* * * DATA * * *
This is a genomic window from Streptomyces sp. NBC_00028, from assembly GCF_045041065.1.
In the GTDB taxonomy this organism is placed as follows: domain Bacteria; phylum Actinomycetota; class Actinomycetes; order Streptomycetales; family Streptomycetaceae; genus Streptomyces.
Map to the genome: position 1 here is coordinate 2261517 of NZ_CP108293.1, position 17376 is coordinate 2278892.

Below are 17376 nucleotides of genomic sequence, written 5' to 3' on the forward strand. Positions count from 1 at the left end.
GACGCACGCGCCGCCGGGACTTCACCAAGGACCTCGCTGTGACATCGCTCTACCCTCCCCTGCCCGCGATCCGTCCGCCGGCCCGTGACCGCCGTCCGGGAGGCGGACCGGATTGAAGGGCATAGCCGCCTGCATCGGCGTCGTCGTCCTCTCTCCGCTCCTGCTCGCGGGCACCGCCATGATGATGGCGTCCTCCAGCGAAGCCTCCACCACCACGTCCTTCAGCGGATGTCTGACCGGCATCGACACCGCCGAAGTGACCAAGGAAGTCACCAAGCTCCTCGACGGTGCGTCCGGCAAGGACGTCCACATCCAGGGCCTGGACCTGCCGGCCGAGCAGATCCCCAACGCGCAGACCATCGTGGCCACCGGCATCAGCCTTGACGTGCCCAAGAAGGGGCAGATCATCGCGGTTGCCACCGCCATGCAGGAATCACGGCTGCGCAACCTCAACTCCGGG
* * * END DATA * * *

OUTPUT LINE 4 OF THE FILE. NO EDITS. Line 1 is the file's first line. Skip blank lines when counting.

Below are 17376 nucleotides of genomic sequence, written 5' to 3' on the forward strand. Positions count from 1 at the left end.